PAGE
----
The utopian society described in Lois Lowry's The Giver is very similar to the form of government described in the Republic by Plato, especially The Allegory of the Cave. Both are descriptions of totalitarian dystopic governments included the separation of people by professional class, assignment of profession and purpose by the state, and the absence of traditional family units, replaced by state-organized breeding. If Jonas, the leader, is the man released from the cave, then his obligations as a leader and his obligations to knowledge are the same. The only morally justified decision is to leave the Community.
Jonas lives in a "perfect" world. The Community has eradicated war, disease, and suffering. Everything is in order; everything is under control. The people have no worries or cares. The Community strives for "sameness," in which everyone and everything are the same and equal. Each member is assigned a position in society to help the Community function as a cohesive unit. When Jonas turns twelve, the Community selects him to be the new "Receiver of Memories." Only the "Giver" knows the truth and memories of the past, and now he must pass these memories on to Jonas. Lowry subtly creates an uneasy feeling that something is wrong with this "perfect world." The Community's advisors intend to establish security within utopian society, but they really establish a stifling dystopia. To protect people from the risks of making poor or wrong decisions in life, the advisors plan and dictate the lives of the people. In effect, the citizens have no freedom of choice; they do not choose their job or even their spouse. Moreover, the advisors inhibit the people's ability to feel because they want to spare them from the hardships and pain of life. For instance, individuals must take a pill everyday, which suppresses passionate feelings. The citizens do not know or experience true emotions like love. One of the goals of the Community is to achieve "sameness" so...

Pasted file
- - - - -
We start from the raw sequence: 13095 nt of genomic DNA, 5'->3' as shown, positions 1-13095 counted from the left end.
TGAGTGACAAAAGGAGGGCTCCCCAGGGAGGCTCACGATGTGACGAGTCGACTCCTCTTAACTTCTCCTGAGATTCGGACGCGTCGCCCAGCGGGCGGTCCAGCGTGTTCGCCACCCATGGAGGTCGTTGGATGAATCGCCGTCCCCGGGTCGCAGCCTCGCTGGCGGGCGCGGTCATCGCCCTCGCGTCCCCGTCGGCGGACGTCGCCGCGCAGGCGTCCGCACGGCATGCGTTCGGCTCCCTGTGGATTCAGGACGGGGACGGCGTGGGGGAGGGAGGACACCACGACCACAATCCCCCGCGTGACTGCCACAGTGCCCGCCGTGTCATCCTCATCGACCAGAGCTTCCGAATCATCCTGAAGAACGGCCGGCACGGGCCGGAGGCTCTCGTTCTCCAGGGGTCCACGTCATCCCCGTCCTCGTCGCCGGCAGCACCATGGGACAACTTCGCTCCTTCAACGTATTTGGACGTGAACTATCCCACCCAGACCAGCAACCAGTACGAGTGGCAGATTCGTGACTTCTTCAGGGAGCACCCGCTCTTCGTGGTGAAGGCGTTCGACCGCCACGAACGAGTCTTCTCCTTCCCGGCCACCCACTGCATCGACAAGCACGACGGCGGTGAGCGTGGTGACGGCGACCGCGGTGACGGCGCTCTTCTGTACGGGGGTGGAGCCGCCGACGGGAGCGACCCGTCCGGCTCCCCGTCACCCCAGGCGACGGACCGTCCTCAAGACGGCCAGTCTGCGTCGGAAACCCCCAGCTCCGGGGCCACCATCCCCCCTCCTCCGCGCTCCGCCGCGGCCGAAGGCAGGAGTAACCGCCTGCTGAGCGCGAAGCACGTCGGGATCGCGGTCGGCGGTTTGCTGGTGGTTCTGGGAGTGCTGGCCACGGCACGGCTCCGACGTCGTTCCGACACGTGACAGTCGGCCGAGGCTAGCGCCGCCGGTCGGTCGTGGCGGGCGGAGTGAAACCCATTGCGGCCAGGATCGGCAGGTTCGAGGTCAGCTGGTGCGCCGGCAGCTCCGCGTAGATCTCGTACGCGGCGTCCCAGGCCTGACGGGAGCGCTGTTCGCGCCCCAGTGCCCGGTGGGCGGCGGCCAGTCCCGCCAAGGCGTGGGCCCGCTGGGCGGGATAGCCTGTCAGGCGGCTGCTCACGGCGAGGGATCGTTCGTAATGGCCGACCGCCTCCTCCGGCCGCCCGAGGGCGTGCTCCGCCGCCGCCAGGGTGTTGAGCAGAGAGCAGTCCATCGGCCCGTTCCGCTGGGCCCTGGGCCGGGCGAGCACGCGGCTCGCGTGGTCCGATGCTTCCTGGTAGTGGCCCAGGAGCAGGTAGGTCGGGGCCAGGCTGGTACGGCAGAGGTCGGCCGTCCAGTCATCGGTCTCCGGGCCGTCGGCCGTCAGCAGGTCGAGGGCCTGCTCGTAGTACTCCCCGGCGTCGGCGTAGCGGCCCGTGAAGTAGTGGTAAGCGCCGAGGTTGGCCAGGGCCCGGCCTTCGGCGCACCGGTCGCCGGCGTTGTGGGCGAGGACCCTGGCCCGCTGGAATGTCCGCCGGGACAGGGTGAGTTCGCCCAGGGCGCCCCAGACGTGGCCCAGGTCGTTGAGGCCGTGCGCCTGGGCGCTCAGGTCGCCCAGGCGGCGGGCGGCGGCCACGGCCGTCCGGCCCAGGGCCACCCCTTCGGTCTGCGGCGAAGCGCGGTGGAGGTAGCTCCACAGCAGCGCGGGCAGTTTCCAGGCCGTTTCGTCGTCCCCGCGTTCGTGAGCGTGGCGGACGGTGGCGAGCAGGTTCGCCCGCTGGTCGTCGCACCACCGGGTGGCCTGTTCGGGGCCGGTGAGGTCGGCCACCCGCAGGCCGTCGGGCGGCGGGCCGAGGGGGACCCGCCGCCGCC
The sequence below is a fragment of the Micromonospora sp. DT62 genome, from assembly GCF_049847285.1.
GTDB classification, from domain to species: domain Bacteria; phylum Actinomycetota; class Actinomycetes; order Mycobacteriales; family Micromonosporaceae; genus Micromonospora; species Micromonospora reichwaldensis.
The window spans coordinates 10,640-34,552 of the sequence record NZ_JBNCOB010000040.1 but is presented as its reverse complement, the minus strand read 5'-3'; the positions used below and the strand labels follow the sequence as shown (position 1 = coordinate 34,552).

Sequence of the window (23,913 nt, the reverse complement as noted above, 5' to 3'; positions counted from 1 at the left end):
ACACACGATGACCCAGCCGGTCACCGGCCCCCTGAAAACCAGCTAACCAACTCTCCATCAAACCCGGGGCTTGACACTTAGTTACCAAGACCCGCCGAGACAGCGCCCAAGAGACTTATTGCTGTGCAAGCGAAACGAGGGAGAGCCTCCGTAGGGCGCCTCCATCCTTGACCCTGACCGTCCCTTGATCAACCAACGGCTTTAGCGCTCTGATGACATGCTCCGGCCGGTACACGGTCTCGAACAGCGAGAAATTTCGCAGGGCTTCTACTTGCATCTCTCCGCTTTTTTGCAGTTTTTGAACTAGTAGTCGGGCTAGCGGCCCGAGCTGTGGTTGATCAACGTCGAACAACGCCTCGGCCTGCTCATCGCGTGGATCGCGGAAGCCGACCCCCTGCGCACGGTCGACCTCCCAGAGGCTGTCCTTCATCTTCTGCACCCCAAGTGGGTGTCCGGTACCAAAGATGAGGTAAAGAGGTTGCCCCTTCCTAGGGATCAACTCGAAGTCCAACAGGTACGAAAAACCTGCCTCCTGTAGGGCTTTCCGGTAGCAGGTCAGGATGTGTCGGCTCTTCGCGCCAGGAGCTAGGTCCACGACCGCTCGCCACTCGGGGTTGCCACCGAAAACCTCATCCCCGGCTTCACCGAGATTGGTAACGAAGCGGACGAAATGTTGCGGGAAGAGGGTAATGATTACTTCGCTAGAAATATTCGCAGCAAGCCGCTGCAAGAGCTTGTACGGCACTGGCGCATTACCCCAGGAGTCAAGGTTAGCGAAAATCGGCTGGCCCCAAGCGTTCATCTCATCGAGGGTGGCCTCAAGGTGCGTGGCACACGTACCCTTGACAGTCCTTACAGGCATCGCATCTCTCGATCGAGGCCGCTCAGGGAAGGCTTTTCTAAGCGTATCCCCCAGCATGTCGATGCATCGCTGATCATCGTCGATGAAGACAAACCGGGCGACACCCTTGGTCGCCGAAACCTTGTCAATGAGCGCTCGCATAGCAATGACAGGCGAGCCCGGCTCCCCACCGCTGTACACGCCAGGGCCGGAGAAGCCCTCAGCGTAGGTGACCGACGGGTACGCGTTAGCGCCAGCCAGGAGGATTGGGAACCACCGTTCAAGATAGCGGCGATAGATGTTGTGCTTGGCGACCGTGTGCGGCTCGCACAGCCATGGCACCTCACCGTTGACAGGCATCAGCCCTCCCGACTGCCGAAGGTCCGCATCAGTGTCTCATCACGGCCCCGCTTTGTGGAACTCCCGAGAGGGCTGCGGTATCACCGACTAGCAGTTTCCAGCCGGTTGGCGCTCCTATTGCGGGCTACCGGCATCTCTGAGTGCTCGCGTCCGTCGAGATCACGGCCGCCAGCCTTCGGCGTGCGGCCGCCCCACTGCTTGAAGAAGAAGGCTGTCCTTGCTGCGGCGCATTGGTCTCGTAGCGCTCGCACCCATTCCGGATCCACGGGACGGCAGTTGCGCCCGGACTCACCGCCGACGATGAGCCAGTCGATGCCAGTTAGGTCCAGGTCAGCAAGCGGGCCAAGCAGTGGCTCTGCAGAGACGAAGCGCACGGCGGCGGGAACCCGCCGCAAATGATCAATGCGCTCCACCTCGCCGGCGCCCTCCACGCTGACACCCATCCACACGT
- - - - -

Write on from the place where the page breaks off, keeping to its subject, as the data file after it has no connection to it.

Please join StudyMode to read the full document